It can be difficult to be heard in the Chinese travel marketplace, even for major international tourist destinations. With Chinese travel booming, a majority of the world’s most famous destinations are aggressively marketing themselves in the Chinese market—a market already saturated with advertising for domestic tourism. For smaller and perhaps internationally unknown destinations, success in Chinese outbound tourism could prove incredibly profitable—but reaching the level of prominence for that to happen is in most cases far beyond what they can afford. So, instead of trying to beat destinations such as Shanghai, Tokyo, and Los Angeles at their own game, many smaller destinations in Japan are now embracing innovative, high-tech marketing initiatives such as VR to stand out from the crowd.
Of course, there are plenty of smaller destinations that have—almost by accident—started receiving more Chinese tourists than anyone would perhaps ever have imagined. For instance, the small British village of Kidlington saw a sudden influx of Chinese tourists taking photos and walking around in residents’ gardens. The reason for the influx was that it had proven a convenient stop on the way to a more popular destination. Meanwhile, the relatively small city of Wuppertal in Germany has seen a growing number of Chinese tourists as a result of its ties to Marxism through former resident Friedrich Engels. In Taiwan, a sleepy former mining village called Houtong became a major tourism magnet after word spread about the village’s many feline residents—prompting it to rebrand itself as the Houtong Cat Village.
Some smaller destinations have become popular almost by mistake
As a growing number of Chinese travelers are looking for destinations and experiences beyond the (Chinese) beaten path, the time is certainly right for minor destinations to present a good argument why they’re worth a visit, but this can be harder than it seems.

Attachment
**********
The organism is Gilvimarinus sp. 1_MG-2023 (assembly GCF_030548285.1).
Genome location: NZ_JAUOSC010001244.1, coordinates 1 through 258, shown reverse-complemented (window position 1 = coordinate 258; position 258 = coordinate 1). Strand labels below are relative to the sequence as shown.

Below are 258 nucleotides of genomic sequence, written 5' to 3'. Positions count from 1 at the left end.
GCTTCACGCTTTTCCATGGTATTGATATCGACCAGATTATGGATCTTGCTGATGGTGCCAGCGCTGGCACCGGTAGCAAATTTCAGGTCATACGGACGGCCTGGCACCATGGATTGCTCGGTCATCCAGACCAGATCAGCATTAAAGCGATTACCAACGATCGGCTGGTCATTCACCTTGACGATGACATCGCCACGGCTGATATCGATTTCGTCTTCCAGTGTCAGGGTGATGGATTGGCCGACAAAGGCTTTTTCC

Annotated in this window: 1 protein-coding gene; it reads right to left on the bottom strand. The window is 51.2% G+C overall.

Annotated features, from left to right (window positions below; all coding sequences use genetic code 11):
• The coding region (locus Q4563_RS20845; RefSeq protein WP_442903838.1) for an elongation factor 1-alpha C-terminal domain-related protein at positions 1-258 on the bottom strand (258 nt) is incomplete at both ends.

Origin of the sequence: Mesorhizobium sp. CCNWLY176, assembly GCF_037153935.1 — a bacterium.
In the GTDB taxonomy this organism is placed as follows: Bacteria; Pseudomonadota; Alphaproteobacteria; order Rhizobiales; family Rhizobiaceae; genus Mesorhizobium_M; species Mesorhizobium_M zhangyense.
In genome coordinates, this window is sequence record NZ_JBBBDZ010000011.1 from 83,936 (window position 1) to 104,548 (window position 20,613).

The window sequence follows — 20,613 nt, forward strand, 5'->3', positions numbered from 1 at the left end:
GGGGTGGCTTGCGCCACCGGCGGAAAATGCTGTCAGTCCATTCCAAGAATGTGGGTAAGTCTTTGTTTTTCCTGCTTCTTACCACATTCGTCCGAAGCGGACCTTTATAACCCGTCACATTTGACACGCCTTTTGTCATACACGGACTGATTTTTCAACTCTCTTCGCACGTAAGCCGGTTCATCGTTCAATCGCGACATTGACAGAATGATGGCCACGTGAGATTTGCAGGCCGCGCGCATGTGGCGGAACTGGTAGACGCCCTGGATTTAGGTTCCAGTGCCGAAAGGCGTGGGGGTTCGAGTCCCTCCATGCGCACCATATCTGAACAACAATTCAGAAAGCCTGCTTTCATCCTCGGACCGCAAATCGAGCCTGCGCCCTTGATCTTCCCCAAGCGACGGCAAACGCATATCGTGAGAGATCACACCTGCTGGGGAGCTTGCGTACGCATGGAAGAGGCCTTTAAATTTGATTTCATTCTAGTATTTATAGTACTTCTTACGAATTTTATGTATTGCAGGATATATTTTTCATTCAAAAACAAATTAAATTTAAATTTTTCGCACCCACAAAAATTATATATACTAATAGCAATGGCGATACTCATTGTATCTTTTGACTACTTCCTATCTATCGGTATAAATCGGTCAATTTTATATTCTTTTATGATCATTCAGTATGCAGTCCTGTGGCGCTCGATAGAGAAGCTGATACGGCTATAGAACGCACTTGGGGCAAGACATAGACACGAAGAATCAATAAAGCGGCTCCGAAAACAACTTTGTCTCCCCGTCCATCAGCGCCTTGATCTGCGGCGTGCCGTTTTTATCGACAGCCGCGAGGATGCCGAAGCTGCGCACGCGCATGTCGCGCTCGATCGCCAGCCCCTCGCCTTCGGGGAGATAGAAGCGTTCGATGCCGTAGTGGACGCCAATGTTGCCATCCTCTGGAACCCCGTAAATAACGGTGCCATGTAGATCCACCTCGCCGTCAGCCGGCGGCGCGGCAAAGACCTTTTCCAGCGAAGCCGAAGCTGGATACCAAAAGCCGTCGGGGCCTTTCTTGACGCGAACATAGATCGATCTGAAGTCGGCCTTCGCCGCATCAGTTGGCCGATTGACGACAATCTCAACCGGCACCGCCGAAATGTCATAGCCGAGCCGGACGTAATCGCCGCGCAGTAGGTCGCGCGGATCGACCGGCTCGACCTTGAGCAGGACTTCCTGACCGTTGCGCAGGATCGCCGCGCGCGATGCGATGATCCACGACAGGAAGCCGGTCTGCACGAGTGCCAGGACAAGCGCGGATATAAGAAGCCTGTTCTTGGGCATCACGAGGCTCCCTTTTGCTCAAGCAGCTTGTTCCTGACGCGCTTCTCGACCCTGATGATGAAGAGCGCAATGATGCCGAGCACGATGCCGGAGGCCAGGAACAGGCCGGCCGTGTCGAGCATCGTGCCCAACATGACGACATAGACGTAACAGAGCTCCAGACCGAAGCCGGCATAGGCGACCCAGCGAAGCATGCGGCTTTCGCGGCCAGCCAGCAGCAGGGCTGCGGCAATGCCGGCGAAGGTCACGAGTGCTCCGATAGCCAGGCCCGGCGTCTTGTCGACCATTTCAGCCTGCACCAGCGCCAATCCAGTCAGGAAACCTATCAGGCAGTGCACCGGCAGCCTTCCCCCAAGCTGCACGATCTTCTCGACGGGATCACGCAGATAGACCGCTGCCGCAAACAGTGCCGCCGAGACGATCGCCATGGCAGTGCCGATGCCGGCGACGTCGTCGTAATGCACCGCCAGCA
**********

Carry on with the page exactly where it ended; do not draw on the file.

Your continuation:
In Japan, local governments are now embracing the latest technologies to make captivating tourism marketing campaigns targeting these types of experience-seeking independent travelers.
While outspending larger rivals both in Japan and overseas is a non-starter, these lesser-known destinations are hoping that immersive campaigns featuring 360-degree videos and VR technologies will help present a strong argument for why they’re worth a detour from the beaten path.
One example featured in a report by The Japan Times was the city of Bibai in Hokkaido with a population of 25,000. The city published an app called Bibai City VR that gave prospective customers the opportunity to explore the town and its main attractions from the comfort of their own homes. In 2016, it recorded a 30 percent increase of international visitors—this despite being far removed from major tourist destinations such as Tokyo and Osaka.
A 30 percent increase of International visitors is a big deal in small tourist destinations
Seki, another small Japanese city, credits a similar app initiative for revealing tourism resources that the city didn’t even realize were marketable. One of the reservoirs that users can experience in its VR app got nicknamed “Monet’s Pond” for its striking similarities to Claude Monet’s famous paintings.
The timing is also right for such initiatives in Japan. As a result of the staggering growth of Chinese travel to the country, hotel prices have soared in major tourism cities—pushing budget-conscious tour groups to hotels far away from city centers. Communities like Bibai and Seki may not be the places one first thinks about when considering travel to Japan, but after immersing oneself in their beauty and unique attractions with mobile apps and comparing accommodation prices with crowded destinations—they may come off as highly attractive travel choices.
The timing is right for advertising smaller destinations in the Chinese tourism market
The silver lining is that there are no losers as Chinese tourists begin exploring places beyond the beaten path. Chinese tourists get to enjoy truly unique experiences, smaller destinations receive much-welcomed growth in tourism revenue, and the trend mitigates overtourism concerns in the most popular destinations. Lastly, who doesn’t want to have the chance to explore quaint Japanese towns from the comfort of their own homes?